It’s completely idiotic for these people to demand citizenship, by the way. My husband has still not become a citizen, even though both the US and his home country allow dual citizenship. He will not because in order to gain this dual citizenship, he would have to “forswear all allegience to foreign princes and potentates” which to him means that he would no longer fully be a citizen of his home country. He is willing to tolerate the lower status of permanent resident rather than tell a lie by agreeing to the required terms.

    Doesn’t sound to me like most of these illegal aliens are planning to “forswear all allegience to foreign princes and potentates”, not the way they wave their Mexican flags around. Maybe no one has explained the actual process to them?

    It’s not all welfare and free beer.

    Teri (4e5088)

  44. Some thoughts:

    1) As I may have mentioned here before, if we cut off the flow of illegal immigrants, we cut off the flow of ‘dollars home’ FROM illegal immigrants, and Mexico collapses. Maybe we want Mexico to collapse. Maybe Mexico SHOULD collapse, but if it does we have even MORE anarchy and disruption on our southern border, and we need to keep this firmly in mind, no matter what we do.

    2) At least half the problem is that the Government of Mexico is a running sore, and has been for at least sixty years, arguably since Spain sent the first Spanish governor. Can we do something about this? SHOULD we do something about this?

    3) Historically speaking, the fastest way to get people in a Democracy to devote the time and effort necessary to revise or repeal Laws that are both ill-judged and unenforced is to start enforcing them, HARD. A good case in point is the pattern of reform of ‘dry’ laws in the deep south after WWII; most went unenforced, or partially enforced, giving rise to vast amounts of corruption. In the post-war era a new generation of young men entered politics, and got many of the ‘dry’ laws repealed by the simple expedient of actually seeing them enforced until the public bucked.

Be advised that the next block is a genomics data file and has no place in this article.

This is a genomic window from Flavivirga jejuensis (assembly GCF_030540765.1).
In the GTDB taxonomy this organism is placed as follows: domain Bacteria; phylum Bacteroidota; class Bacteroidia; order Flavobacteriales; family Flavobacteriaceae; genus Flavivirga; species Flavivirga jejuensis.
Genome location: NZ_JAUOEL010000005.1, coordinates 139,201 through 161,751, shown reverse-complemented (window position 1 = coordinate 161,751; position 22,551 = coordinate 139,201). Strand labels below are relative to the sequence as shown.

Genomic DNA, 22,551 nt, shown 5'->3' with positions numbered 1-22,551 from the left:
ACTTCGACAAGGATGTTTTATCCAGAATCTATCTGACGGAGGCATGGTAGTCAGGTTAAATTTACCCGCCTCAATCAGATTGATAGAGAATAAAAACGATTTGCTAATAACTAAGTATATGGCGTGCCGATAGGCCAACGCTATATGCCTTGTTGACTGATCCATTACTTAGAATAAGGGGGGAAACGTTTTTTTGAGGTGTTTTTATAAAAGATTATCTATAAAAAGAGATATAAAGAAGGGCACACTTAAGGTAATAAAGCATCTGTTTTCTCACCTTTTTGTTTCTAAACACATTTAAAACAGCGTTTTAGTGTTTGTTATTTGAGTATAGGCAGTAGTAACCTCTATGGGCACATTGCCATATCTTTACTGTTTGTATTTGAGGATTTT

C. S. P. Schofield (e198c7)

  45. How about forever? They are just showing the public that all of ut who want them gone are correct. Things were smoother, quieter, safer.

    Craig C (35a2ab)

  46. Teri–

    As I understand what you argue, the law sucks, but as long as it sucks it should suck equally. How about the option of fixing it?

    As far as the argument the state makes about costs of social services, my solution would be “immigrants don’t get any means-tested programs.” If they aren’t available to all residents equally, they aren’t available at all to immigrants. Don’t like that, don’t come. The issue isn’t the immigration policy, it’s the welfare policy.

    I will point out that the ONLY reason your fiance is eligible for a green card is that you are engaged. He is given special privilege denied to most of his countrymen. A random person from a large country, with no such ties, who wants to immigrate has to wait until all people with ties go first. Since the Mexican quota is so low, this never happens. There is no line for them to stand in, let alone jump.

    What would you do if there was no way for him to enter the US legally? Think about that before you condemn those who cross over under the current law.

    With or without a sponsor, with or without a salable skill, you cannot legally immigrate from Mexico unless you marry or are blood relation to a legal US resident.

    Earlier people were talking about this being the same a breaking the 55-MPH limit. It isn’t. It’s more like what would you do if the limit was 3 MPH? The current law is that unreasonable.

    Kevin Murphy (805c5b)

  47. In a reasonable world, one without the ACLU to object to anything but open borders, we should have Ellis Island stations where people are checked for criminal history, illness, etc., and then let in, in much greater numbers than legal today. Alas, as I said, with the left in full battle mode, it would be hung up forever in red tape.